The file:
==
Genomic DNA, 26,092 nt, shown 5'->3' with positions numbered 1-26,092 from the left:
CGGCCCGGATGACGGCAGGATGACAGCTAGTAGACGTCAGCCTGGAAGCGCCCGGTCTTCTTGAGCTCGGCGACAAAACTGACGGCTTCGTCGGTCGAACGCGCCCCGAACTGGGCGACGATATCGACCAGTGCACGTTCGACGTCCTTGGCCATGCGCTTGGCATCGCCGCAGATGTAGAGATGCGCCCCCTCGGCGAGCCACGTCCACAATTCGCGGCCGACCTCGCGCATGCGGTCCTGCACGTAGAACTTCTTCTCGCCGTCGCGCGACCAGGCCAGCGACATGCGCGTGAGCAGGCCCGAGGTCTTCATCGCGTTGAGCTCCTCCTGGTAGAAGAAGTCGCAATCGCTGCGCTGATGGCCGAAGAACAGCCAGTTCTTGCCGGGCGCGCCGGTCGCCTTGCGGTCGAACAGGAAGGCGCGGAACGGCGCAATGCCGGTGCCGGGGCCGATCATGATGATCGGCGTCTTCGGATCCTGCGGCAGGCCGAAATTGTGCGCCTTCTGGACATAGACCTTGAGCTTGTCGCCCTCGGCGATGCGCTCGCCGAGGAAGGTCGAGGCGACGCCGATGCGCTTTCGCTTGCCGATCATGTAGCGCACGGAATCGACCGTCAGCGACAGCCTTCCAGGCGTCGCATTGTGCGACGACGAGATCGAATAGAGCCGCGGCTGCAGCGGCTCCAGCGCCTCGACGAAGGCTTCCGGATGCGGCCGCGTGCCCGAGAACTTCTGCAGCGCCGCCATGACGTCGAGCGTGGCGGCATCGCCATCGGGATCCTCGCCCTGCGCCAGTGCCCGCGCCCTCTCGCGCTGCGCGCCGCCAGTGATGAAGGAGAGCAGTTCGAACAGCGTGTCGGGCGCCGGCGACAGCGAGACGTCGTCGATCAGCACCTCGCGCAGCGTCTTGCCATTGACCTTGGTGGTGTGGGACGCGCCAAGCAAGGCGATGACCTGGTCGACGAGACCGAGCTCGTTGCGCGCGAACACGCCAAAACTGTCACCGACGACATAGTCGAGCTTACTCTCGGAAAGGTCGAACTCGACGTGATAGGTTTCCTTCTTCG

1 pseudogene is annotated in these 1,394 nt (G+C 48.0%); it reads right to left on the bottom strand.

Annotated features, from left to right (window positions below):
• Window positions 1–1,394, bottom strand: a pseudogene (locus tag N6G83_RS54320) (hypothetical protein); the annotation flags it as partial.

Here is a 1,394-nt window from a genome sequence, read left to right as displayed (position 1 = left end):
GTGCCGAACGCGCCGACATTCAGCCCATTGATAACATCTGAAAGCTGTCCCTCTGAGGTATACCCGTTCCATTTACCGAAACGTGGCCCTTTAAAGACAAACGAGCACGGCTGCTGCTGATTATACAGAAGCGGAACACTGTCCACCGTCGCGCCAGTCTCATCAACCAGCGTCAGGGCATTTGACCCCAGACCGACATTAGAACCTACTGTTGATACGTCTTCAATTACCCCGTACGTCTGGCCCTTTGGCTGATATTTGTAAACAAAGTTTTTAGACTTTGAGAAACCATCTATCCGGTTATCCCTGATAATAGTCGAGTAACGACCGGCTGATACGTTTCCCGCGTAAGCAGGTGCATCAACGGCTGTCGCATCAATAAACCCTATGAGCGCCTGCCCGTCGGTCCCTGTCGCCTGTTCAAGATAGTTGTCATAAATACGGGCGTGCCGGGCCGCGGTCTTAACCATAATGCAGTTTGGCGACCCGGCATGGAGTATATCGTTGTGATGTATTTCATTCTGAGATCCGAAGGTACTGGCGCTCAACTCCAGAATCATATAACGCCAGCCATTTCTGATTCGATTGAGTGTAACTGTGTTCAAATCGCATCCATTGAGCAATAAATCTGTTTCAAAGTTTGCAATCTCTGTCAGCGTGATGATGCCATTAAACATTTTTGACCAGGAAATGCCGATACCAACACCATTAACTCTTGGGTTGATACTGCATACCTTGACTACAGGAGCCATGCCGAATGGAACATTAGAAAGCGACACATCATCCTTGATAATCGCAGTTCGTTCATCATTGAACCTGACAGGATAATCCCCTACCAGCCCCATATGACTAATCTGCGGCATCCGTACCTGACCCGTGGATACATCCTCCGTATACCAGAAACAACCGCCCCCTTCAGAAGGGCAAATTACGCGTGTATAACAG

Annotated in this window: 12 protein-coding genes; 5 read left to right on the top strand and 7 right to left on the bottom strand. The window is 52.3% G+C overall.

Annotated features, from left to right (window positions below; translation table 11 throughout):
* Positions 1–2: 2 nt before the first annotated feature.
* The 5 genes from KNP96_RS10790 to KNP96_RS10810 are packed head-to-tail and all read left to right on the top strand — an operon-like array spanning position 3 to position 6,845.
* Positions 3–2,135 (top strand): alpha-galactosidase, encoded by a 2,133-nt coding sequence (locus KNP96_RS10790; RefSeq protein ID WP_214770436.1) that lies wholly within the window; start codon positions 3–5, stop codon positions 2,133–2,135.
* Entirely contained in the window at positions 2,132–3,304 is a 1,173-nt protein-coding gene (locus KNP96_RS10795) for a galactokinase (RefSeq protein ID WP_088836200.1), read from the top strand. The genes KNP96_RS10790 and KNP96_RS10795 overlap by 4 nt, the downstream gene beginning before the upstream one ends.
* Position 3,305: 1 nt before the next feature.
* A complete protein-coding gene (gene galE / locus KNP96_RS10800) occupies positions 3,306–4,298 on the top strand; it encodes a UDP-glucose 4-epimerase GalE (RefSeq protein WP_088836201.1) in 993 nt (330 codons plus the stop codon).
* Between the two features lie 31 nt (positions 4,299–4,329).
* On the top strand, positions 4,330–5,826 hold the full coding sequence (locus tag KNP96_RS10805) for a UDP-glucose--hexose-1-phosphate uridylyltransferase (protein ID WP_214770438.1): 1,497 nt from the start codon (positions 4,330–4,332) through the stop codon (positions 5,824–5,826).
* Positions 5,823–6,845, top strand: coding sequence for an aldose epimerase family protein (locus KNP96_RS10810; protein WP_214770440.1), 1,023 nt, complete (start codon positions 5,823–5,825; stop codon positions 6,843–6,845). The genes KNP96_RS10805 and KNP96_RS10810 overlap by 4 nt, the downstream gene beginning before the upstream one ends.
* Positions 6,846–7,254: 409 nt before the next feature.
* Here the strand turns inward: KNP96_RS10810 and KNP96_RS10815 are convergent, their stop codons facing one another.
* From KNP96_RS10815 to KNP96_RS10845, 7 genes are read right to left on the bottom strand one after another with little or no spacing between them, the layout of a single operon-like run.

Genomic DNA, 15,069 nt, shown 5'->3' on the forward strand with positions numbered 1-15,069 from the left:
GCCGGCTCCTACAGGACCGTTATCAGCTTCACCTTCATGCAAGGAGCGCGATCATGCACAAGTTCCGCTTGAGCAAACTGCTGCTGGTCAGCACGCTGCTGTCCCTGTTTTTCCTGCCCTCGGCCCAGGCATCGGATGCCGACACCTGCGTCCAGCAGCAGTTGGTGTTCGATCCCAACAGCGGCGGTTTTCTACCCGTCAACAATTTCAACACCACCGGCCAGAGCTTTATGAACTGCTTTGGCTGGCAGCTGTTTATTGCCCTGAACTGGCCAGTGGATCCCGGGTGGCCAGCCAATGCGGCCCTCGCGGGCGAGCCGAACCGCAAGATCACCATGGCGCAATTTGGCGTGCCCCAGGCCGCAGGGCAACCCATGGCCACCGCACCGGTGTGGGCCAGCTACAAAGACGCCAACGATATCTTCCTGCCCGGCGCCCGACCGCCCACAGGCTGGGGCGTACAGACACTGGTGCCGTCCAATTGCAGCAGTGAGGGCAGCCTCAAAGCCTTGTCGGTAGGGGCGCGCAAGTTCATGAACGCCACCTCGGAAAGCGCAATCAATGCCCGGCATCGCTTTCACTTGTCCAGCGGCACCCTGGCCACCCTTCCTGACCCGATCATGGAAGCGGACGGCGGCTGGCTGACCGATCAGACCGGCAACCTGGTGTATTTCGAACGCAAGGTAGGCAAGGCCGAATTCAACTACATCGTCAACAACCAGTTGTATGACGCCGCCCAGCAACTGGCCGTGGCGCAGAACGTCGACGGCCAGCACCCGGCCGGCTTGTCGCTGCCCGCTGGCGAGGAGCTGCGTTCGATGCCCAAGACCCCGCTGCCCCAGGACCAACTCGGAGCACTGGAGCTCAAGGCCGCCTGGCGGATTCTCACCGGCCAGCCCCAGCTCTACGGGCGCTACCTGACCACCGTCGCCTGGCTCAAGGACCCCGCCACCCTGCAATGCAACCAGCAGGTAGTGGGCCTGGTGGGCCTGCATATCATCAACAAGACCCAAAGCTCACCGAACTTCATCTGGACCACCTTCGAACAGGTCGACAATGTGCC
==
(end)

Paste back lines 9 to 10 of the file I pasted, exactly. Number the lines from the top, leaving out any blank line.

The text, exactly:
Annotated features, from left to right (window positions below; translation table 11 throughout):
* Positions 1–2: 2 nt before the first annotated feature.